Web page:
You Gotta Be Joking Funny
Paul Reiser, Ellen DeGeneres, Dennis Miller and more celebs are putting paper to pen for huge payments
Right now, black women, gay men, and stand-up comics are the most overpaid writers in book publishing,” says Craig Nelson, executive editor at Hyperion. The comedians, it seems, have Jerry Seinfeld to thank for the cash avalanche: Sales of his SeinLanguage have topped 1.2 million copies in the last year, touching off a contract-signing frenzy that has fellow cutups laughing all the way to the bank. Among the deals cut since Seinfeld became master of the best-seller list:
*Paul Reiser has just released Couplehood, which analyzes the absurd minutiae of marriage in the manner of his NBC sitcom, Mad About You. ”The difference is, the show you can’t take into the bathroom with you, whereas a book travels,” says Reiser, who received an advance of well over $300,000 from Bantam Books.
*Hyperion, said by industry insiders to have forked over a mid- six-figure advance for Tim Allen’s Don’t Stand Too Close to a Naked Man, has upped its first printing twice to a whopping 600,000 copies, even though the book won’t be released until later this month.
*Dennis Miller’s agent says reports of a $350,000 advance for the forthcoming Dennis Miller Rants (Doubleday) are ”inaccurate,” but he declines to say whether the figure is too high or too low.
*Garry Shandling reportedly received just under $1 million for his fall 1995 Simon & Schuster ”tell-all autobiography” of Larry Sanders, the fictional character he plays on his HBO TV show.
*Brett Butler of ABC’s Grace Under Fire is penning a tome for an undisclosed amount for Hyperion.
*Ellen DeGeneres of ABC’s Ellen earned a reported $1 million for her upcoming book from Bantam (see page 46).
”For publishers, the mentality is like lemmings,” says one New York editor. Even stars of distinctly lesser magnitude than Seinfeld have benefited by his good fortune: Dan Strone, the William Morris Agency wunderkind who swung Seinfeld’s and Reiser’s deals, has just put would-be literary figure and Tonight Show arsonist Bobcat Goldthwait on the auction block. And hotshot editor Judith Regan — who gave us Howard Stern’s Private Parts — just sold a book by Fran Drescher of CBS’ The Nanny for a sum said to be way beyond the dreams of the average nanny. One promising young comic recently spurned a mid-six- figure deal, holding out for seven-and she has yet to graduate from stand- up comedy to network TV.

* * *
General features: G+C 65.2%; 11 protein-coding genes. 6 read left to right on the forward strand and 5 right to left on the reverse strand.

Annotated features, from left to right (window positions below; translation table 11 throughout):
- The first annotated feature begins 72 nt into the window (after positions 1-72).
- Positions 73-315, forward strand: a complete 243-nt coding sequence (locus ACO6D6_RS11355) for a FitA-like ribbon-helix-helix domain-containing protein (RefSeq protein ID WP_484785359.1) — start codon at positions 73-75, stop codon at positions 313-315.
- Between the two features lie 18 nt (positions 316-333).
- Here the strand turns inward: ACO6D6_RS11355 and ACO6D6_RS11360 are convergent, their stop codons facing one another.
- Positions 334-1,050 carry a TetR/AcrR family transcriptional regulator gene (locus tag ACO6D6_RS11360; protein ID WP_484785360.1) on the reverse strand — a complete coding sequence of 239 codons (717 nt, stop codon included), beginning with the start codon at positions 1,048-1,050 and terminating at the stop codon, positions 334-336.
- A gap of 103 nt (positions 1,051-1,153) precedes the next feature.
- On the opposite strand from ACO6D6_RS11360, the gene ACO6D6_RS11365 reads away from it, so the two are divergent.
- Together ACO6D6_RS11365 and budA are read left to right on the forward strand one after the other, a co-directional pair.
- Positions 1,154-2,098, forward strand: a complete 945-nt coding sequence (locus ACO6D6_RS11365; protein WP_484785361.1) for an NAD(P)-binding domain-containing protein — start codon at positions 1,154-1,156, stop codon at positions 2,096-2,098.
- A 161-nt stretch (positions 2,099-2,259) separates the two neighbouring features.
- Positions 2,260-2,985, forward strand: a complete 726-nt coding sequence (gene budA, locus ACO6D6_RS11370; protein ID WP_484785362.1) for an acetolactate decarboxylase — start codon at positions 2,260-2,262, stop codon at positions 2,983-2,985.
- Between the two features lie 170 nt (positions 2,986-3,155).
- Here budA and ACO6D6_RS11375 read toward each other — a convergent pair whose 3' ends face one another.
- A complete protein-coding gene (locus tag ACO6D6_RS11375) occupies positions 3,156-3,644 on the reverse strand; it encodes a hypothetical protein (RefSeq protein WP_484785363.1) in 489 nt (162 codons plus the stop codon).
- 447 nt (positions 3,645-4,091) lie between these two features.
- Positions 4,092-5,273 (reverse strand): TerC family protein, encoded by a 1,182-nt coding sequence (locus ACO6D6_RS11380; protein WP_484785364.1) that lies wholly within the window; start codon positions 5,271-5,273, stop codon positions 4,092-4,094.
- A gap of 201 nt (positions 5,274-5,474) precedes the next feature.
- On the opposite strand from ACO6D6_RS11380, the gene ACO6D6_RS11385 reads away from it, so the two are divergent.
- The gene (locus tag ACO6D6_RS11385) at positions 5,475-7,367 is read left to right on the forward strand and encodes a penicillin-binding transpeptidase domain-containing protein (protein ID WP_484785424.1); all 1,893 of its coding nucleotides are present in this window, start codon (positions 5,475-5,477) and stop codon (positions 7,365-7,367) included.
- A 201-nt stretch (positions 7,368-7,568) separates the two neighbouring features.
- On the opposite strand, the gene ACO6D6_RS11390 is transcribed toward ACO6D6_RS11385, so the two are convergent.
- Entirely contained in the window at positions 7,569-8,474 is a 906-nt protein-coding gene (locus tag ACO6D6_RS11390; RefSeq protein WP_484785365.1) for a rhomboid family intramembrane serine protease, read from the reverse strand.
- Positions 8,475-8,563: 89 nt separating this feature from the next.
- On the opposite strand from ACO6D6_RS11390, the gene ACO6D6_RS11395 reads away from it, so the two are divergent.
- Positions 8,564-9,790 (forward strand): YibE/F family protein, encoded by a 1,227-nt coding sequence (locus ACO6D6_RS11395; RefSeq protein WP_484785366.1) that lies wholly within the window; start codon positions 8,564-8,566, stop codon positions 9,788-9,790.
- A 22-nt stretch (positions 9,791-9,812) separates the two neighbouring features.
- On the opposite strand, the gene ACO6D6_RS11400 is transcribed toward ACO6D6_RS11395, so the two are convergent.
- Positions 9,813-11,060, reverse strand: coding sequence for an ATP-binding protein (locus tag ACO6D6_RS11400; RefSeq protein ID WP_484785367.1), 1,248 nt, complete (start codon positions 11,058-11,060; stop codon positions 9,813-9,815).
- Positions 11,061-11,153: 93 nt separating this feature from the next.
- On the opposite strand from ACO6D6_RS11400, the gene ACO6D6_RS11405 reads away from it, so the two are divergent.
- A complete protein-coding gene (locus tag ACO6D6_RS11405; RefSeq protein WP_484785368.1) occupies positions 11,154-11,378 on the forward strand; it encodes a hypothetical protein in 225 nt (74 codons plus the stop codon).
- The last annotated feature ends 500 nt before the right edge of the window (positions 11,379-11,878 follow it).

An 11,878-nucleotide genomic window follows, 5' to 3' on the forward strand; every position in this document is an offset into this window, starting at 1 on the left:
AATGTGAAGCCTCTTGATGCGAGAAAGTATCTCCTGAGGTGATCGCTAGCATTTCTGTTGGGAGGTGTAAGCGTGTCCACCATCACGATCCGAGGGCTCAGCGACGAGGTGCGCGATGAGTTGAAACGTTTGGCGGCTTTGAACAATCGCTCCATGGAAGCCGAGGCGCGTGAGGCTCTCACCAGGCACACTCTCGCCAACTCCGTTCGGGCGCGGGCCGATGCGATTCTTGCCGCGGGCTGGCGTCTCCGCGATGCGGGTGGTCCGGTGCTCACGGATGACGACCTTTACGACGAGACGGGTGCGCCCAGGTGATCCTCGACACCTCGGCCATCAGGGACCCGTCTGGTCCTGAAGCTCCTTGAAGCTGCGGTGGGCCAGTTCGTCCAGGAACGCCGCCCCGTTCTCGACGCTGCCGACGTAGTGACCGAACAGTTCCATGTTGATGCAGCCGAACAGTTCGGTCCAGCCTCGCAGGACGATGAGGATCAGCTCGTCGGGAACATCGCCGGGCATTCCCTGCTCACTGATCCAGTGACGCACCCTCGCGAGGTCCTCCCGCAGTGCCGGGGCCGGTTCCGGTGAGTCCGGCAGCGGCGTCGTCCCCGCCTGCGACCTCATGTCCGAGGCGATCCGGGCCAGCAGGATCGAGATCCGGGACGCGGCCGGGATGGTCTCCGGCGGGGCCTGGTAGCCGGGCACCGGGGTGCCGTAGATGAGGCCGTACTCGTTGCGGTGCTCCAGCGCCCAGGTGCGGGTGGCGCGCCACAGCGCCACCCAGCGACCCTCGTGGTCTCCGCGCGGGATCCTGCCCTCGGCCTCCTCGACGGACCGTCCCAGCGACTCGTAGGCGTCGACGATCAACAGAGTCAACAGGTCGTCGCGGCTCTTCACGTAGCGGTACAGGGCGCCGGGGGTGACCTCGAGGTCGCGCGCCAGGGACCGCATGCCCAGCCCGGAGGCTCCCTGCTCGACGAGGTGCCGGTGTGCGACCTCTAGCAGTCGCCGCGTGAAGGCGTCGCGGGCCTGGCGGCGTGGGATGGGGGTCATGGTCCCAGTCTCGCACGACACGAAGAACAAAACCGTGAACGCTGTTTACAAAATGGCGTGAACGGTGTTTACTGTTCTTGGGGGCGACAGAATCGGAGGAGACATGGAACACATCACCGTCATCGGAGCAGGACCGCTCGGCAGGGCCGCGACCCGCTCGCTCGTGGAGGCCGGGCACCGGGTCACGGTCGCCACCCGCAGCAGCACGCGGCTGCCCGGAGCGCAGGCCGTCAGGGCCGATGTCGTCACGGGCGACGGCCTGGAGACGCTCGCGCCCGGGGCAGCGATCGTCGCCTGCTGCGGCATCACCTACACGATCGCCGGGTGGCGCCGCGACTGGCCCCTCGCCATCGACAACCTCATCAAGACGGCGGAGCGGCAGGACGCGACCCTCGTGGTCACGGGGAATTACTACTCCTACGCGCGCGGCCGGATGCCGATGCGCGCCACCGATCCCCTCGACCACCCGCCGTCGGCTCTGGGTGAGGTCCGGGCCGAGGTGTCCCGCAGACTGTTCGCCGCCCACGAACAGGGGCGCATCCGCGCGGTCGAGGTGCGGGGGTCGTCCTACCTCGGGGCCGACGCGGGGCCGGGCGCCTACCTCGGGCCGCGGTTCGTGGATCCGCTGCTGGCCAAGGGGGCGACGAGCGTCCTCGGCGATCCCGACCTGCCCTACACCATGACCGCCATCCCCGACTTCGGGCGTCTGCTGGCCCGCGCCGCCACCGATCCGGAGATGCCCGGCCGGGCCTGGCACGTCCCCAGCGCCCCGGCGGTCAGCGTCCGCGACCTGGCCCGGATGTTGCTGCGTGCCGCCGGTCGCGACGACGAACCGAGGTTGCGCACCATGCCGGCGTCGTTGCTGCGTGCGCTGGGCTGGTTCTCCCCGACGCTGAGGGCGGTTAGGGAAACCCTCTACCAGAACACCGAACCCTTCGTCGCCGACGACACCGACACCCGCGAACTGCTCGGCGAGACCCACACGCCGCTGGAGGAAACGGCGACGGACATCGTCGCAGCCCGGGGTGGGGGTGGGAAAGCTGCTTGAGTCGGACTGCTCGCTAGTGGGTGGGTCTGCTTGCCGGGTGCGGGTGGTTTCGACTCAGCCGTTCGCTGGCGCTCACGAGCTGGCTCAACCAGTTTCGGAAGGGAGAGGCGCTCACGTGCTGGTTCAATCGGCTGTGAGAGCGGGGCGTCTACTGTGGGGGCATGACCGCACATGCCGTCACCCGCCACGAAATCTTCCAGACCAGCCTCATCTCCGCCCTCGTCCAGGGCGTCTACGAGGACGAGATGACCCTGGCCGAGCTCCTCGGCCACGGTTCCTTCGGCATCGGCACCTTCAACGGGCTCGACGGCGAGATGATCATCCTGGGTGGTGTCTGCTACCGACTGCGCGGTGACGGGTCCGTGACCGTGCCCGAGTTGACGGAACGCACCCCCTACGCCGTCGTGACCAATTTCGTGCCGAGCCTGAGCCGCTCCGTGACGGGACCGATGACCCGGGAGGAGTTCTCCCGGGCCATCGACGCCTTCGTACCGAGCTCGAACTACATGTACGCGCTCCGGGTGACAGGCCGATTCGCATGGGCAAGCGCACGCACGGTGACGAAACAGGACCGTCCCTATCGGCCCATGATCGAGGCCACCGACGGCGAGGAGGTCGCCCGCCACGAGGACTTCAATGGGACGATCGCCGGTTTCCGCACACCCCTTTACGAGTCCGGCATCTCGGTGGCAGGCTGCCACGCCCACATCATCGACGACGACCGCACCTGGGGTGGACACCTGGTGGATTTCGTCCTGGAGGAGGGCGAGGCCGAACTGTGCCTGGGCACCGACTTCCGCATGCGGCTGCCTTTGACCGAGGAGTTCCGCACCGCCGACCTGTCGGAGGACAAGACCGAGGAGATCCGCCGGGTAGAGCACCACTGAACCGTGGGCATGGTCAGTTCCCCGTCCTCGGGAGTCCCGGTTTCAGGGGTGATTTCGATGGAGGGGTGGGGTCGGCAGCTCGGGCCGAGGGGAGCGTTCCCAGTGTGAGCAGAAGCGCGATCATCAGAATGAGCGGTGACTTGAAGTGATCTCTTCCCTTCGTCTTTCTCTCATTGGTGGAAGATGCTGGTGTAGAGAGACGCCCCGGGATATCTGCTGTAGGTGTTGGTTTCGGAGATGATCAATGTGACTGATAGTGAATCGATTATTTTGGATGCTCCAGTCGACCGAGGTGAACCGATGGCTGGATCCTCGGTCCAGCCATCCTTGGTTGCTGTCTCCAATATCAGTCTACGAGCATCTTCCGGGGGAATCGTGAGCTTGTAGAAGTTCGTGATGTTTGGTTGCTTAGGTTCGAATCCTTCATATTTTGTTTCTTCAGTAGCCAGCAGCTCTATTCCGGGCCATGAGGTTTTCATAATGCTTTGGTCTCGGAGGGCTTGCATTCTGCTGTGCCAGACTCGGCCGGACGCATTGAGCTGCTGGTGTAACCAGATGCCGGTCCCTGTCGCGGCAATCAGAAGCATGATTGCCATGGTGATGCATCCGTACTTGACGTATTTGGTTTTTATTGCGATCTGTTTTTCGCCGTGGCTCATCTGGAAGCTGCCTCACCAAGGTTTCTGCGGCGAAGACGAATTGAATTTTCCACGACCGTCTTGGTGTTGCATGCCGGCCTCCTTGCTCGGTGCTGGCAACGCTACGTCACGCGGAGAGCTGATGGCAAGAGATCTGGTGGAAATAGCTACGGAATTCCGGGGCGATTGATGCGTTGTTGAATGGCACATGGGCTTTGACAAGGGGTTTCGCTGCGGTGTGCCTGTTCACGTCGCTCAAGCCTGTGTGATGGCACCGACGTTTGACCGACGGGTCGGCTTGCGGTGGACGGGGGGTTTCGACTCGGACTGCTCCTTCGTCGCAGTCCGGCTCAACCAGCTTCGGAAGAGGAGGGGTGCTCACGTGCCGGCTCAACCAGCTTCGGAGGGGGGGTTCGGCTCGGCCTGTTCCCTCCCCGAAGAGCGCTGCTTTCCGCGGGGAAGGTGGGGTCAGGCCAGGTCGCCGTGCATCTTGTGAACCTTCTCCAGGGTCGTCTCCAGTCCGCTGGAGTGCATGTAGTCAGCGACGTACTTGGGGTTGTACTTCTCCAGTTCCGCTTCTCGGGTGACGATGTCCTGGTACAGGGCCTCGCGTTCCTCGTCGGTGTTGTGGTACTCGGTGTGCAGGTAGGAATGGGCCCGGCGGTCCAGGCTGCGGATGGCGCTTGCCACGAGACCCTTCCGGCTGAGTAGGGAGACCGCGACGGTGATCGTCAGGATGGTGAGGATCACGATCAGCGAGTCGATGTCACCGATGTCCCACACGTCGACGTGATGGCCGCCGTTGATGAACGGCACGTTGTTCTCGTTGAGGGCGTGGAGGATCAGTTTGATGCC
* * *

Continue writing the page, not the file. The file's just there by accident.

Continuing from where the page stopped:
Turning big-yuks acts into big-bucks books is tougher than simply transcribing a comic’s stand-up routine. ”The question to drive home is this: Is the humor verbal?” says Publishers Weekly‘s Maureen O’Brien. That’s one reason why many frowned on the notion of a book from The Mask star Jim Carrey, who ignited an especially intense bidding war among publishers. ”I was shocked that people were offering Carrey seven figures,” says a prominent editor. ”He’s a great slapstick performer, but it depends on contortionism and impressions-it’s not based on words.” (Carrey has decided against doing a book, for now.) And there may be such a thing as being too verbal: ”Miller is too erudite to earn back his advance,” predicts one editor.
In fact, funny business can be risky business for publishers. Even if they sign a comic for a now-bargain-basement $300,000, they must sell at least 50,000 copies to ”earn out” their investment. Even the mightiest comic of all, whose first book, Roseanne, was a triumph-is capable of falling off the list: ”I’ve heard from good sources that Roseanne’s second book (My Lives, published in February) is likely to sell no more than 125,000 copies,” says one insider. ”(Ballantine) shipped over 500,000.” Whatever the figures, says O’Brien, Roseanne’s book, for which she received a seven-figure advance, is ”a huge bomb. People have had enough of her”-in print, if not on screen.
Could the belly-laugh futures market collapse? Readers clearly haven’t had enough of TV’s literary clowns just yet: Two weeks after its Aug. 24 publication, Reiser’s Couplehood was moving up the best-seller lists.